Is That Cash Advance Loan Really a Cash Advance Loan?

Cash Advance No Credit Check Loan

Most loans that advertise as “cash advances” are really just predatory no credit check loans.

You need money and you need it now. Maybe a hippo thought your car was a chair. Or maybe a hippo thought your house was its house. Or maybe the incident didn’t involve a hippo at all, but that seems unlikely since our last seven property damage incidents here at OppLoans were all hippo-based.

If you have good credit, you can probably just get a bank loan, or even an online loan, with good rates and reasonable payment terms. But if you don’t have a good credit score and don’t have friends or family you can ask for money, you’ll end up needing a bad credit loan.

And while these products can offer good financial solutions, you have to be very careful you don’t get taken in by a predatory lender. And a big red flag can be ads for “cash advance” loans that aren’t for cash advances at all.

What is a cash advance?

So what is a cash advance loan? Well, a true cash advance is something you get on your credit card. Instead of using your card to make a purchase directly, you use it at an ATM or a store to get cash, similar to using a debit card.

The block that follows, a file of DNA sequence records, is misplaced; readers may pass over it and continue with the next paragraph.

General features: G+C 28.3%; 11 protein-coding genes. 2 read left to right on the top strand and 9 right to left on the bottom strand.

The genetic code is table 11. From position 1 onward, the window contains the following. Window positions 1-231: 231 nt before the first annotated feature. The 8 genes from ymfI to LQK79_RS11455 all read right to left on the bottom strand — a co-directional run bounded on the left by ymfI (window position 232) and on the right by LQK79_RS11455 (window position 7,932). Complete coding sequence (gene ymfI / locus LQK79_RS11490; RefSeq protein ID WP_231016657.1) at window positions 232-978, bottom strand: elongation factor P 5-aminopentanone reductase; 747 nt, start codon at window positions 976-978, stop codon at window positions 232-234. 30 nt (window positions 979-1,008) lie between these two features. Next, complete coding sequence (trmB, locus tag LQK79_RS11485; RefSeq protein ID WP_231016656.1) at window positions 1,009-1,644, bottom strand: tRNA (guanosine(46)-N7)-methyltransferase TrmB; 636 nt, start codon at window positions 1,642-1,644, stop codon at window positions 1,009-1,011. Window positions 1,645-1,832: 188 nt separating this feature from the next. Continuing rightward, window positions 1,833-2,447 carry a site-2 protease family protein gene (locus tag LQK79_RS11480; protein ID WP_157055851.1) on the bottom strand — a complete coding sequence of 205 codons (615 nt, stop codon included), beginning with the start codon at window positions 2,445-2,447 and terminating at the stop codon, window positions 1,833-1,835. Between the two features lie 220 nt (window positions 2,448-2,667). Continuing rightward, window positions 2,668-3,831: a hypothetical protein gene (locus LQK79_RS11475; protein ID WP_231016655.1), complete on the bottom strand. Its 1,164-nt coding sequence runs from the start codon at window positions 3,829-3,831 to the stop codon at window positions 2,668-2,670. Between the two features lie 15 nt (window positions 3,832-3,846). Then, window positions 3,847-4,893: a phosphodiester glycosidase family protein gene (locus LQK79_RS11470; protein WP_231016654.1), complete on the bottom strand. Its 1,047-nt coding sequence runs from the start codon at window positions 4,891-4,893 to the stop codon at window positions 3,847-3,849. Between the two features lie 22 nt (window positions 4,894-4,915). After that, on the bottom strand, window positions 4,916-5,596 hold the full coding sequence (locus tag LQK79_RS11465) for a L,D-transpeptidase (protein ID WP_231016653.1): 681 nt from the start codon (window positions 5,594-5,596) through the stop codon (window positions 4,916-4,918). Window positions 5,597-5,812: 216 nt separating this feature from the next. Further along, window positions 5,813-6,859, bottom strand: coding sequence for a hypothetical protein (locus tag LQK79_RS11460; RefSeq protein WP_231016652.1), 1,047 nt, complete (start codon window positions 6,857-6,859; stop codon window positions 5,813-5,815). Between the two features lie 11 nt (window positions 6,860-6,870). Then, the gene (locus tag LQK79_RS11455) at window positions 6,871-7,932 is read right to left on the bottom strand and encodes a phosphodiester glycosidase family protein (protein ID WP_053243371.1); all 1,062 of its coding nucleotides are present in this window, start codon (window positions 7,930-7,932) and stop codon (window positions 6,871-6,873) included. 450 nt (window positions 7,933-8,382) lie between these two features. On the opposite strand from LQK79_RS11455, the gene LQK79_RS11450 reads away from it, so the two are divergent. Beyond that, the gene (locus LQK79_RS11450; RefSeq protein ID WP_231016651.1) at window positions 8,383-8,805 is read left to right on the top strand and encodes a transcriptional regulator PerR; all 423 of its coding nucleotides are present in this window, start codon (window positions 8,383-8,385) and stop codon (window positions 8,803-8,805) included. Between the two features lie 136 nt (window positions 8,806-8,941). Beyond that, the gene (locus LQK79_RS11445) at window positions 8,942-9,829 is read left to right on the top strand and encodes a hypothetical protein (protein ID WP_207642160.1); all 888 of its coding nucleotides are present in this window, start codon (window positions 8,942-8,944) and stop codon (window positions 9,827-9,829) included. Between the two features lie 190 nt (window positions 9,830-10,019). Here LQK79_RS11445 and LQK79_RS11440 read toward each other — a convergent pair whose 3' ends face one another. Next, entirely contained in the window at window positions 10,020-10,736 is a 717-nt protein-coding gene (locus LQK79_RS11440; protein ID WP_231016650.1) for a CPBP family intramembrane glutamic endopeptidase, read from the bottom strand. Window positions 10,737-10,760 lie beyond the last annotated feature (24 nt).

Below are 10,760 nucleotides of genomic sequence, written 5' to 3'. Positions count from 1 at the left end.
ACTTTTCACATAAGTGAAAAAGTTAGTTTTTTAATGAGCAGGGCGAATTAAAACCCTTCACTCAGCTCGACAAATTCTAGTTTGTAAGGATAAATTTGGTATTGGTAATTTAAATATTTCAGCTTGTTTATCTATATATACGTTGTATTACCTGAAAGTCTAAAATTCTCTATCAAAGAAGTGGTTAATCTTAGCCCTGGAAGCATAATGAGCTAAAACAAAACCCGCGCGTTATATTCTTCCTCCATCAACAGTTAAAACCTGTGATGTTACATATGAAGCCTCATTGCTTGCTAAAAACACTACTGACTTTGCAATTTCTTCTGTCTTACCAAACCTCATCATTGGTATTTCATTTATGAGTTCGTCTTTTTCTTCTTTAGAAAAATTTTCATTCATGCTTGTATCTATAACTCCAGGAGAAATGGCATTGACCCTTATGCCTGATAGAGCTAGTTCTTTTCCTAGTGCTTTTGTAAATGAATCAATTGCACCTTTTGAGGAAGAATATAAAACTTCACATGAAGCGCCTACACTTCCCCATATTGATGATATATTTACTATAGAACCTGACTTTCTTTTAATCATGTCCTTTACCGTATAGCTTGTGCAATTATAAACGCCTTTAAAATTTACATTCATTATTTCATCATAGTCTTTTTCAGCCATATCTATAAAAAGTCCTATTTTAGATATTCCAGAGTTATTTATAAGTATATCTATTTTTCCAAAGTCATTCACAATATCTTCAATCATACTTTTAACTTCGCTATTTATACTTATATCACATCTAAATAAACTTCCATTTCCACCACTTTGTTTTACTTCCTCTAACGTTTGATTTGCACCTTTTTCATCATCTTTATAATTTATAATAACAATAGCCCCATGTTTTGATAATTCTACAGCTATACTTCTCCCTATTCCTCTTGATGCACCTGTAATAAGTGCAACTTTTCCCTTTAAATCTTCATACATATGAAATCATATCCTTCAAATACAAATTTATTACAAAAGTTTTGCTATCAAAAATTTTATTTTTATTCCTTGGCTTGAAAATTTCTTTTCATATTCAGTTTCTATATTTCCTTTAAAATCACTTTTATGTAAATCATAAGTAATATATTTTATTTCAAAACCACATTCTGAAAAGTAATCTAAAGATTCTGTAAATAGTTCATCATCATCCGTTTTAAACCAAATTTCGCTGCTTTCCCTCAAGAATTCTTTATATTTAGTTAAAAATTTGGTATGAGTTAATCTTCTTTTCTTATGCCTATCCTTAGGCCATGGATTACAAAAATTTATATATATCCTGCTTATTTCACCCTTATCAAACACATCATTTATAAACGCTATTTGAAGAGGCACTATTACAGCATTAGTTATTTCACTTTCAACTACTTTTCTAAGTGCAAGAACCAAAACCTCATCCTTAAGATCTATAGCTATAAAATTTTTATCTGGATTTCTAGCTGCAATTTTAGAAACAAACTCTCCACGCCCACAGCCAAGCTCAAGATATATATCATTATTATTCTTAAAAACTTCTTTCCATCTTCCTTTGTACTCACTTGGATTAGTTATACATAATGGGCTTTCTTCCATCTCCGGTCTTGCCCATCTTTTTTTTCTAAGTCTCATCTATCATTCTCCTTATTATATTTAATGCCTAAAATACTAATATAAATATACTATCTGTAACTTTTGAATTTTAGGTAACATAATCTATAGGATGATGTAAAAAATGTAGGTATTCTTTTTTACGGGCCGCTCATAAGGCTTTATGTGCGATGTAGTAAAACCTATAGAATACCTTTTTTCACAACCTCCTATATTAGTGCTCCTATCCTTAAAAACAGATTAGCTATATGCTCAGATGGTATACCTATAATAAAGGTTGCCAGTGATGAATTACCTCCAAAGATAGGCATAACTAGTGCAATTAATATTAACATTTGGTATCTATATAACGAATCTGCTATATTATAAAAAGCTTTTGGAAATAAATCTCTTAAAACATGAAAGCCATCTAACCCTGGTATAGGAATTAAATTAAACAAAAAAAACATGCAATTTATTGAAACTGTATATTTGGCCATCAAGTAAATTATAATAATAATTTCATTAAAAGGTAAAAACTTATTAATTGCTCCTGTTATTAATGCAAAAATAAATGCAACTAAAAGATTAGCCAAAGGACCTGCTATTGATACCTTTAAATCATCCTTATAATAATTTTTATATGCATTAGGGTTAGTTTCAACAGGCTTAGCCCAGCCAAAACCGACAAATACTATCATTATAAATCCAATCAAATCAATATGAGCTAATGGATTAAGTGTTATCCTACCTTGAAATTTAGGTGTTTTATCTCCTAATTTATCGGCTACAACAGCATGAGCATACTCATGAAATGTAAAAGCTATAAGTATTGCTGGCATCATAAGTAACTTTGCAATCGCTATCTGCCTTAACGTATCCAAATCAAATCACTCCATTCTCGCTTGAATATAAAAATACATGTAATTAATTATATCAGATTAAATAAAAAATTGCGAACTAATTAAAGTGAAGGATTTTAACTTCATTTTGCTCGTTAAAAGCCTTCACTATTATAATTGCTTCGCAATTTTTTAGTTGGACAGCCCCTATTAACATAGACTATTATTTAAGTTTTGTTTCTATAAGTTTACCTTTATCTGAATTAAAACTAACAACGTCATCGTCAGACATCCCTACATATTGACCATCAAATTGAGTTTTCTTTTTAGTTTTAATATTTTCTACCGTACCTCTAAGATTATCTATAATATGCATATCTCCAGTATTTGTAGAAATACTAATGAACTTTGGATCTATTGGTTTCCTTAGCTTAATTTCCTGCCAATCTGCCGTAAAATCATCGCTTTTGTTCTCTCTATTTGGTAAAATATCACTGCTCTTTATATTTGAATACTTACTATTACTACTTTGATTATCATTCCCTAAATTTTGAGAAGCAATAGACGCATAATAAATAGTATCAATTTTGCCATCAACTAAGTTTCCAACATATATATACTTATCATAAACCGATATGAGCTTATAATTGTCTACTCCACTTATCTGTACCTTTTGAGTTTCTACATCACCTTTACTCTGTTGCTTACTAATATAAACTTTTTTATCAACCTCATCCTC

Or at least, the literal process is similar to using a debit card. What comes next is not.

When you use a debit card, you’re withdrawing money from a bank account for, at most, a relatively small fee. But when you take out a cash advance, you’re actually borrowing that money, which is much more expensive.

Unlike withdrawing cash with a debit card, cash advance loans come with an additional fee on top of the possible ATM fee and have much higher interest rates than you’d get from using your credit card normally.

And that’s not all. Normal credit card purchases come with a one-month grace period. That means you have a month to pay your credit card bill in full without building up interest. With a credit card cash advance, the interest starts building up immediately.

Cash advances may not be a great way to borrow money, but they’re much better than non-cash advances that advertise themselves as cash advances. In reality, those are mostly just predatory no credit check loans.

Regular bad credit loans vs. predatory no credit check loans.

Before we continue, we want to clear something up. You might see the terms “bad credit loan” and “no credit check loan” and think that they’re basically the same thing. But they’re not. Or at least, they aren’t always the same thing.

A bad credit loan is, well, a loan that you can get approved for even if you have bad credit. They come with much higher interest rates than traditional personal loans, but this doesn’t mean they are naturally harmful.

Socially responsible bad credit lenders care about their customers’ ability to repay their loan, which is why many of them will run a “soft” credit check to make sure an applicant can reasonably repay the loan they’re requesting.

Unlike “hard” credit checks, soft checks don’t affect people’s credit scores, so there’s no risk in applying for one of these loans and being denied.

No credit check loans, on the other hand, are a sub-category of bad credit loans. These are loans do not involve any credit checks at all (hence their name). The reason there are no credit checks is that these lenders often don’t care about their customer’s ability to repay their loans.